Riding a bike is a risk, but it's a measured one based on our own perception. We're not supposed to but we make assumptions all the time.
We assume that cars don't jump lights which have been red for half a minute or more, or pull out from side roads without slowing or looking, or drive on the wrong side of the road.
It happens - we've seen it on Police, Camera, Accident! on the telly, when the cops are chasing the baddies in their nicked Vauxhall Vectras. But if we thought about it too much we wouldn't leave the house at all, never mind ride a bike. The world would be too scary.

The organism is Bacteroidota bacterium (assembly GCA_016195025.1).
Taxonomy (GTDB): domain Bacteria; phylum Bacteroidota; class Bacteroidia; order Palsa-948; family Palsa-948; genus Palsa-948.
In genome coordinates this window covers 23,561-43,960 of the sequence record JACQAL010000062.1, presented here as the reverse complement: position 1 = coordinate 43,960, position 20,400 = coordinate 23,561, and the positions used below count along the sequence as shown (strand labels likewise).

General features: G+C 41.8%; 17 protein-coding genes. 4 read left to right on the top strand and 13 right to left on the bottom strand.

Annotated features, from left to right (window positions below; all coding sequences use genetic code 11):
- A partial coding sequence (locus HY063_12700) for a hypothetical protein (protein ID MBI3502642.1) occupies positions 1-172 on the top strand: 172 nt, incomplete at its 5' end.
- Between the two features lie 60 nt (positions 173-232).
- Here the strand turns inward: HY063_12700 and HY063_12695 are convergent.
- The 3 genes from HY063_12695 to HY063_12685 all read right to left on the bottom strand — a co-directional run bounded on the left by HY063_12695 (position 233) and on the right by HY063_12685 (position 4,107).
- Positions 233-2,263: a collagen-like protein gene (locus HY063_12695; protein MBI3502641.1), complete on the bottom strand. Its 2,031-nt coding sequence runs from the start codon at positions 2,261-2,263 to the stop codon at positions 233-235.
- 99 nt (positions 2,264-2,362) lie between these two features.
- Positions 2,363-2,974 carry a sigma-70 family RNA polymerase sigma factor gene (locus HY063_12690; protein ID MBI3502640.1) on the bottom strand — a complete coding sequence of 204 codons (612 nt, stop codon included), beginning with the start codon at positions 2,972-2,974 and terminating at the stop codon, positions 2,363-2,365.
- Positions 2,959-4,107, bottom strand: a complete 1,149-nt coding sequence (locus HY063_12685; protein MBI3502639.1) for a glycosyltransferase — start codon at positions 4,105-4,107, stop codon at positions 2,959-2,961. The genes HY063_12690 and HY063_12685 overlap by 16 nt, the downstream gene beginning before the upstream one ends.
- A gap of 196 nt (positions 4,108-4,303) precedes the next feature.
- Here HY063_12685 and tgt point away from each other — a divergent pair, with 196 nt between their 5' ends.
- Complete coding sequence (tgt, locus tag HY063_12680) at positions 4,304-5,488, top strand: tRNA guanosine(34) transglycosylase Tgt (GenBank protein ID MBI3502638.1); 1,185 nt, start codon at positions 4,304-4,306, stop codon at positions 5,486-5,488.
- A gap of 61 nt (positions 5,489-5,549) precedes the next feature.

Generally other vehicles can only do two things that may cause them to conflict with you: change speed or change direction. All you have to do is assess their options and weigh up the likelihood of either happening, then be on your way. It's that easy.
Except when there's endless queues of traffic in each direction and only a few feet, or a few inches, between you and them, that's an awful lot of thinking to do, plus pedestrians and bicycles, and cows falling from the sky* to worry about. Input, assess, act, move on - it's a conveyor belt of information. The faster you can process it, the faster you can go.
*That happened too, once.
A Russian transport plane was in trouble and needed to lose some cargo or else fall out of the sky, so the crew threw out a cow along with some other stuff. The cow landed on the bonnet of a car, which crashed. Honest.